ticals prescribed to manage these conditions. Alcohol abuse, recreational drugs, chronic infections, lack of exercise and sleep problems also decrease memory ability. Notice that most of the things that affect memory result as a consequence of questionable life choices? Here are ten strategies you can use to keep your memory quick and vibrant. 1) Examine your decision making process, especially the ways in which you manage stress. It may be helpful to seek a counselor who assists you in examining why and how you make life choices. 2) Exercise every day. Studies have shown that older people who do even mild exercise, like brisk walking, had far superior memory function than sedentary people. The reason is that exercise is the number one stress busting tactic of all as it releases a plethora of happy molecules (endorphins) and also aids with restful sleep. ”In general, what‘s good for the heart is good for the brain,” says Gary Small, MD, director of the UCLA Center for Aging. 3) Eat a wide variety of colorful fruits and vegetables – leafy greens blueberries, tomatoes, sweet potatoes, pumpkin, carrots – you get the idea. These rainbow foods are rich in antioxidants that protect our cells from free radical damage. 4) Use supplements wisely. Health providers in the alternative and complementary medical field often give their patients shopping bags full of pills, thinking that health springs in gelcap form from a bottle. Studies show that a daily Vitamin-B complexrich multiple helps maintain memory function. Turmeric has also been shown to be ex-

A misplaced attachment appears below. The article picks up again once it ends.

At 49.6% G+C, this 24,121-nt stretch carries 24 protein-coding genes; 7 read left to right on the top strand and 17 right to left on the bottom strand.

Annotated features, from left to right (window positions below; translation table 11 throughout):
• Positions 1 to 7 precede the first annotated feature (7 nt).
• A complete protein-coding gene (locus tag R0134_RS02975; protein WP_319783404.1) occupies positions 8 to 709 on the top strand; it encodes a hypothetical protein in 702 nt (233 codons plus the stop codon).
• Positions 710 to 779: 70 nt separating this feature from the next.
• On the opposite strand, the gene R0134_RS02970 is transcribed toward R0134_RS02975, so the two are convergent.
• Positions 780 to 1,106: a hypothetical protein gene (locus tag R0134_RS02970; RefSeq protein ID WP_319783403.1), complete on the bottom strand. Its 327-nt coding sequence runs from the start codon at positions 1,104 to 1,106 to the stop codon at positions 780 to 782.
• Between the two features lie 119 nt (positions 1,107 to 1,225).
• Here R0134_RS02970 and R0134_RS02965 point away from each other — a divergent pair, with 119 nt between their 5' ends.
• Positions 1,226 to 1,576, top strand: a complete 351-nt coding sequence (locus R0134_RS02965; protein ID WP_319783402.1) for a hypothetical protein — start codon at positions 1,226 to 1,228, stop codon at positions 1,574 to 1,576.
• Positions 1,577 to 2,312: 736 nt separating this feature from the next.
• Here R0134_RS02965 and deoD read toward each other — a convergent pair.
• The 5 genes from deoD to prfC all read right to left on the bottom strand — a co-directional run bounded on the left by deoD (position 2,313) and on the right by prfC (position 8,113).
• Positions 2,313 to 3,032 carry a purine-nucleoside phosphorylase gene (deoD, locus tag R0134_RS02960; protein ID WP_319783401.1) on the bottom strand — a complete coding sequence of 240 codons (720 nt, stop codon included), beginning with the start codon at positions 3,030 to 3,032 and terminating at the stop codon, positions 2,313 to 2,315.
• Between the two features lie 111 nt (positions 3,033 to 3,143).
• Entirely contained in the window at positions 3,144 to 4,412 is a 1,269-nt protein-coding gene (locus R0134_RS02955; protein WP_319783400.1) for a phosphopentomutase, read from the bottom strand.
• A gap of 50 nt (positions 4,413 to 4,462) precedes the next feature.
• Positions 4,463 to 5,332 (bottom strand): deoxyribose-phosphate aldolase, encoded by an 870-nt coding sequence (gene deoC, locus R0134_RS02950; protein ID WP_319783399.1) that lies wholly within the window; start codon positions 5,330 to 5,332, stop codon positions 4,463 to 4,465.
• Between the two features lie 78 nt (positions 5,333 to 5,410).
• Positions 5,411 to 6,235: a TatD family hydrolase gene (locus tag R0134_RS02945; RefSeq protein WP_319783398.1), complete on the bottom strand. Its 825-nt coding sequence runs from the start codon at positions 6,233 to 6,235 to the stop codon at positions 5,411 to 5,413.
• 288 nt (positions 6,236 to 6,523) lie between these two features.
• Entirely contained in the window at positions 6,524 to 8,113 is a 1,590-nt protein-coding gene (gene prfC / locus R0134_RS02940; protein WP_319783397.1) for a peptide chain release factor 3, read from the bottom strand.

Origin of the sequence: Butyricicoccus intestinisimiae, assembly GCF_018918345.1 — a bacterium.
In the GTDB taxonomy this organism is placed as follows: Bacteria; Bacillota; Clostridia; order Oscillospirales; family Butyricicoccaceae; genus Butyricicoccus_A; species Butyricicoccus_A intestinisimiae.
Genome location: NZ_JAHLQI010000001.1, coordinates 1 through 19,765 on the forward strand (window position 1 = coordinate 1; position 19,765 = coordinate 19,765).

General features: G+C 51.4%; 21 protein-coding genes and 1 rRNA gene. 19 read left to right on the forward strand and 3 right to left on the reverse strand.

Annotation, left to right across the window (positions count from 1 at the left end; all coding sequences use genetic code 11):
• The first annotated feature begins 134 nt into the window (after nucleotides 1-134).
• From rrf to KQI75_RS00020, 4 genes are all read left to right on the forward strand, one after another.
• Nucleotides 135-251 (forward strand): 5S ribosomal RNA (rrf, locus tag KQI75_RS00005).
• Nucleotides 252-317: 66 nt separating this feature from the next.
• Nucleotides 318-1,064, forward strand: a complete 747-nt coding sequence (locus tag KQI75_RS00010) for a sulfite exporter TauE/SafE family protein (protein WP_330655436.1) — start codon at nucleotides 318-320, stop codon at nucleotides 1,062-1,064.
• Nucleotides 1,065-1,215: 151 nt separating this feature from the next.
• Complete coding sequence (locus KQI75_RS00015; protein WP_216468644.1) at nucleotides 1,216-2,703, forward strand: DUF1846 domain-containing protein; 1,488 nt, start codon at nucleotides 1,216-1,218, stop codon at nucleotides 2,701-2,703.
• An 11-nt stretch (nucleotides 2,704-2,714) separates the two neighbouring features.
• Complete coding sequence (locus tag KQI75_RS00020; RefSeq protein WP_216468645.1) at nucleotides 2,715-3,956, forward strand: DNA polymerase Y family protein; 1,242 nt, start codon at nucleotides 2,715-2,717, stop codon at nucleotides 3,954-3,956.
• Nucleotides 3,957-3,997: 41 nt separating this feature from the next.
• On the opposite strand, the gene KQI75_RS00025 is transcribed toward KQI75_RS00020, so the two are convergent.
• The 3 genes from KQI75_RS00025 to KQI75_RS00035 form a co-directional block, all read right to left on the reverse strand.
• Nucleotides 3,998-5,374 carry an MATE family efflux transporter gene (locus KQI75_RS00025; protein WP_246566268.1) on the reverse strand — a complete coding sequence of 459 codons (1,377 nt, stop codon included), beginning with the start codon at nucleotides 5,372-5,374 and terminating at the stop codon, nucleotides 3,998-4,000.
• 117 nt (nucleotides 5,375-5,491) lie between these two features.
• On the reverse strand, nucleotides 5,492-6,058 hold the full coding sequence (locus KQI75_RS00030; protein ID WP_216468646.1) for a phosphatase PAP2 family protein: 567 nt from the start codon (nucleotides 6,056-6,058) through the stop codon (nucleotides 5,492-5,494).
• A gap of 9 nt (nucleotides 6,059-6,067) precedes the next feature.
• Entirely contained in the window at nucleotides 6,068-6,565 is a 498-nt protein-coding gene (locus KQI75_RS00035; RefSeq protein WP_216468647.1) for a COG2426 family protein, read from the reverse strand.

cellent as it has powerful antioxidant and anti-inflammatory actions. There are other nutrients that may also be of merit that are being studied as you read this. 5) Do mental calisthenics. To keep your brain sharp, many experts say, you need to exercise it regularly. Play scrabble. Do crossword puzzles. There are a few web sites that offer memory improvement games, BrainMatrix.com is one. http://www. brainmetrix.com/memorygame/ 6) Sleep. Healthy sleep patterns are crucial for cognitive performance, especially memory. Seven hours of sleep each night is what experts agree upon. Sleep is essential to lower levels of stress hormones, to relax and refresh your entire body, and to literally turn off your brain 7) Drink a little red wine. Some studies indicate that red wine is good for the heart and thus the brain, the experts say. Not all the reasons are understood, but many researchers believe red wine may be good for you because it contains the antioxidant resveratrol. It is important to note that excessive alcohol intake can disrupt sleeping patterns. Unless you have organic or functional brain damage, there is no reason you cannot improve your memory function. But it does take focus, and focus is yet one more memory technique. Dr. Hernandez is happy to address your health-related questions in this column. He may be contacted at HawaiiND@BigIsland.net


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•APRIL 15

$3M Upgrade to Edith Kanaka’ole Stadium

A

thoroughly renovated and expanded Edith Kanaka‘ole Mu lti-Purpose Stadium was officially blessed during a ceremony held today at the prominent Hilo facility. Mayor Billy Kenoi recognized the contractors,

Hawai‘i County employees, and community volunteers who worked tirelessly to finish the upgrades in time to meet a rigid construction deadline. “Without all your hard work, we wouldn’t be here at this time,” Mayor Kenoi told